Moving House With Cats
We think of moving house with children as being potentially complicated and fraught with additional challenges. But sometimes we forget that at least with children, there’s the possibility of being able to talk to them and have them understand the process. How different that becomes when animals enter the picture. Science still hasn’t devised a way to make inter-species verbal communication possible, so we’re left to guess what it is our pets are trying to say to us. And there’s no way of involving them in the moving process so that they feel less intimidated by it. Cats, those flighty, mysterious, semi-self-sufficient animals, are particularly prone to being annoyed by a house-move. Fortunately, there are plenty of things you can do to smooth things over and keep them sweet. Here’s our Master Remover guide to relocating with your feline companions.
Can You Move House With A Cat?
Cats derive a lot of their sense of security from being in familiar territory. The sights, sounds and smells of their own surroundings help them relax and maintain a cheerful outlook on life. Consequently, moving house can really upend them, leaving them nervy, agitated, cross and even frightened. They may also pick up on the stress that you’re going through as you get ready to move. The secret is a bit of foreword planning.
On the day of the move, you have the option either of taking your cats with you or keeping them temporarily at a local cattery. Every cat has its own foibles, and you may be able to get a sense of which option is going to suit you both best. If you opt for the cattery, then it needs to be arranged well in advance in case your cat’s vaccinations have expired and new ones need to be organised. On the upside, you won’t have to fret about your cats on moving day and can simply get on with your move as if it were a normal one (assuming any move can really be described as ‘normal’).
But, yes, the answer is that you certainly can move with your cat present, although there are things you need to bear in mind. The first thing to do is choose a room in your existing home. Clear all the furniture from it a fortnight before the move. Meanwhile, choose a room in your new house where you cat can stay on arrival. If you can, pick out-of-the-way rooms which allow your cat to be left without disturbance. Around a week before you leave, help your cat get used to their room. Bring a litter tray, sleeping area, blanket and cat carrier into the room. Feed them in that room, too, all the while building up their familiarity with it. The night before moving day, bring the scratching post, water bowl and all toys into the room and then lock your cat in there. If you’re dealing with multiple cats, and they don’t get on with each other, you will need to allocate additional rooms for them and repeat the same steps. Any anxiety on your cats’ part can be stilled by using synthetic pheromones available from the vet
Day of the Move
If you’re pursuing the cattery option, get your fur baby installed at the cattery the day before, so that it’s not distressed by any moving-day chaos. If you’re keeping it with you, it should stay in its special room with something to eat, water, a fresh litter tray and a firmly closed door. Once it’s time to set out, the cat should go into its carrier and into a car with all its toys and belongings in attendance. You could spray the carry device with more of the pheremones a few minutes prior to putting the cat inside. Some cats are bad travellers and have a tendency to throw up. If yours is in this category, then don’t feed it during the four hours before the journey.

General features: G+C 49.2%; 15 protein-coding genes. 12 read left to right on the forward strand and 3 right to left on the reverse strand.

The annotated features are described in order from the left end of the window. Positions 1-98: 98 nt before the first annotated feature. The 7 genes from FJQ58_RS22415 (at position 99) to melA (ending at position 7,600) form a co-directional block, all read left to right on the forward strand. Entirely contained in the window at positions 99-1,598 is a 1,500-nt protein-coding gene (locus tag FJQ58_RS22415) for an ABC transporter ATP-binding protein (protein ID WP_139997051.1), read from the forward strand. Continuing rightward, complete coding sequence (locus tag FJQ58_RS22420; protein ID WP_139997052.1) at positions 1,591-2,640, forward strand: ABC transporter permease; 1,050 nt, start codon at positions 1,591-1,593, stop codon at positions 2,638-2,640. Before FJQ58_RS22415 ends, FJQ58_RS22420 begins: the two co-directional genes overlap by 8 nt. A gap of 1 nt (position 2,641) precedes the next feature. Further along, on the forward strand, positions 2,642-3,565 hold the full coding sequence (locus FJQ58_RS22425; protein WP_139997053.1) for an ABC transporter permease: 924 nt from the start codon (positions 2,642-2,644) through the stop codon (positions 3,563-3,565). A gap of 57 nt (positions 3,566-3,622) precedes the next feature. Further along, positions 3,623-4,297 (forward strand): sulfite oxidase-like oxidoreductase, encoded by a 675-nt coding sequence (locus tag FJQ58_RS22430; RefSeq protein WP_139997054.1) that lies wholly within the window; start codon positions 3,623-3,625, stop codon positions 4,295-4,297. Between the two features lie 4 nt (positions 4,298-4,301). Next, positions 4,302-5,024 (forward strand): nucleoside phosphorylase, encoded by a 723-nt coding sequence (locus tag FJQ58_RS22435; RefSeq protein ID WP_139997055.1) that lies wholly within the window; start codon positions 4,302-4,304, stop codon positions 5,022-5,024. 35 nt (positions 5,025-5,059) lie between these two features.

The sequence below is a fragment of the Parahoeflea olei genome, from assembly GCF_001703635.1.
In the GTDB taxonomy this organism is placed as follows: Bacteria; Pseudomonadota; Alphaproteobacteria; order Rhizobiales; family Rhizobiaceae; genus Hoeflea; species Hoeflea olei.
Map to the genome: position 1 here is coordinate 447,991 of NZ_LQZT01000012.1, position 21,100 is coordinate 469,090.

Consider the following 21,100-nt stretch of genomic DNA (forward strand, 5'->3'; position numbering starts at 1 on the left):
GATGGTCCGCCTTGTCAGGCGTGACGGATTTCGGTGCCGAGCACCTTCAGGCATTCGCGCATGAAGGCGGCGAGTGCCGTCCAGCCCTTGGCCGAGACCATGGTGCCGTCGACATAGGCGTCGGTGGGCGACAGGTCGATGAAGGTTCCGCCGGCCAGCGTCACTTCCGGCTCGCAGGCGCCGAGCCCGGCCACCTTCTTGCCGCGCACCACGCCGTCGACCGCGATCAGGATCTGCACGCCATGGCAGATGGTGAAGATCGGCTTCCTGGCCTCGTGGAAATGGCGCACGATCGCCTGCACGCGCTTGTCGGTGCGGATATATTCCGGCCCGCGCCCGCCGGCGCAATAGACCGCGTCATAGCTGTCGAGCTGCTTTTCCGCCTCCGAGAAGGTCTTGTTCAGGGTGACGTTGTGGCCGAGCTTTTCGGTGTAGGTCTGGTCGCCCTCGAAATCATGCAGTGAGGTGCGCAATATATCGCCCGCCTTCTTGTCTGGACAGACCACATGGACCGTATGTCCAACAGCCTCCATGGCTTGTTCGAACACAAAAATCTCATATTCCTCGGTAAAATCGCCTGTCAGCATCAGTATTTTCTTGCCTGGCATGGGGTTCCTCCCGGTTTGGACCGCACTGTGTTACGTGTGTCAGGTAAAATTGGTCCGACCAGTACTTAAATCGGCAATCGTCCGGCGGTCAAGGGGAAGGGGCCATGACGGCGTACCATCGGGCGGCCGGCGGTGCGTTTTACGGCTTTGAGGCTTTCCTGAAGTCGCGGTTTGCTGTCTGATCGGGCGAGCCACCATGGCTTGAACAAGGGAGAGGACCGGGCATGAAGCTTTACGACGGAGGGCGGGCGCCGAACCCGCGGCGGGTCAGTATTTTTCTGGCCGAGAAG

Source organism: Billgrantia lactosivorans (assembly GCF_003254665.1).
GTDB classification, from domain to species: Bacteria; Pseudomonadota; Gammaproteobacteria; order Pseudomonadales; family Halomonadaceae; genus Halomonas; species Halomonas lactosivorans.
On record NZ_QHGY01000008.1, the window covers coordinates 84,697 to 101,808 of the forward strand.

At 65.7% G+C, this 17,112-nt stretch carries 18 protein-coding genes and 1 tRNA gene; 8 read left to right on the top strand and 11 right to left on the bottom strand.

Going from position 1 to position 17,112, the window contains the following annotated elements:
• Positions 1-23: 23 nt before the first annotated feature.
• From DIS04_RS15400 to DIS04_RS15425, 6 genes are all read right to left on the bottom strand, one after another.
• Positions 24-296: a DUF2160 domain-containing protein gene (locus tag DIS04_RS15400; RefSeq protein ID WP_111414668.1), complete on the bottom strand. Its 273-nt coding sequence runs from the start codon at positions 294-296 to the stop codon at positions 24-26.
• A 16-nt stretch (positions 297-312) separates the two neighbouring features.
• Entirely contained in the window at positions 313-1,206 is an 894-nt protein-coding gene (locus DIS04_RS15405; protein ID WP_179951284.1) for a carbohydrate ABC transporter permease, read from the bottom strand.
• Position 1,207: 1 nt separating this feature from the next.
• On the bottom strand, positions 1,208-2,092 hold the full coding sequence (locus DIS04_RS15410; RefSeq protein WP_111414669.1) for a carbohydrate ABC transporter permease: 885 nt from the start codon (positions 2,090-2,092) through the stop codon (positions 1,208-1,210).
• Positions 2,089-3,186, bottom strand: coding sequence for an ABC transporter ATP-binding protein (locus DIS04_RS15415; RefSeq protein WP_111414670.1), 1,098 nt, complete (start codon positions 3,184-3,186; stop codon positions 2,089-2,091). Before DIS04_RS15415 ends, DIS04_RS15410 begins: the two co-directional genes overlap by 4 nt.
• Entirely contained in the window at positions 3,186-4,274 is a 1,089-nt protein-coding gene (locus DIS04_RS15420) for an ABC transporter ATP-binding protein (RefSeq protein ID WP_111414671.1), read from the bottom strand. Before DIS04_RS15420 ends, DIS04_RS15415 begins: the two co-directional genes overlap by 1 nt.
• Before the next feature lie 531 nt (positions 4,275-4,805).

At the new property, take your cat to its new special room and set it up much like the one at the old property. You could also consider leaving in the room a piece of your worn clothing or something that contains traces of your smell. This can have a pacifying effect. Leave something to eat, and, of course, the litter tray and all the toys, and then lock the door behind you. Make sure all removals personnel know not to disturb the room.
How Long Should You Keep Your Cat In After Moving House?
Your cat should stay in its own room for several days. If a cat has the run of the property straight away, it can be daunting for them. Cats have their ways of letting you know when they’re ready to roam further, so look out for signs. Once you let your cat explore further, make sure you still keep windows, doors and any cat-flaps closed. It’s still not time to let them outside. Also, make sure they always have access to their special room, where they can retreat when things get too much. Keeping your cat inside is vital at this point. Cats who get outside too early have a greater likelihood of going missing. They can sometimes even find their way back to their old properties. So the rule of thumb is three weeks minimum of being kept inside. By that time, they’ve built up a sense of the scents, sights and sounds and will regard the new home as theirs.
When you finally let your cat out, do it just before breakfast or dinner. That way, your cat is hungry and will gravitate back towards the home. Step outside with your cat and let it explore, leaving the door back into the home open. Give your cat just a short excursion the first few times. And, of course, make sure your cat is microchipped before any of this occurs, ensuing that your name/address details have been updated on the microchip database.
Do You Put Butter On Cats’ Paws?
No – this is not strictly necessary and nor is it advised (or warned against) by the Cats Protection charity.
Do Cats Come Back If They Run Away?
Sometimes, yes. But it’s better to guard against this possibility by observing the steps mentioned under the ‘Day of the Move’ heading.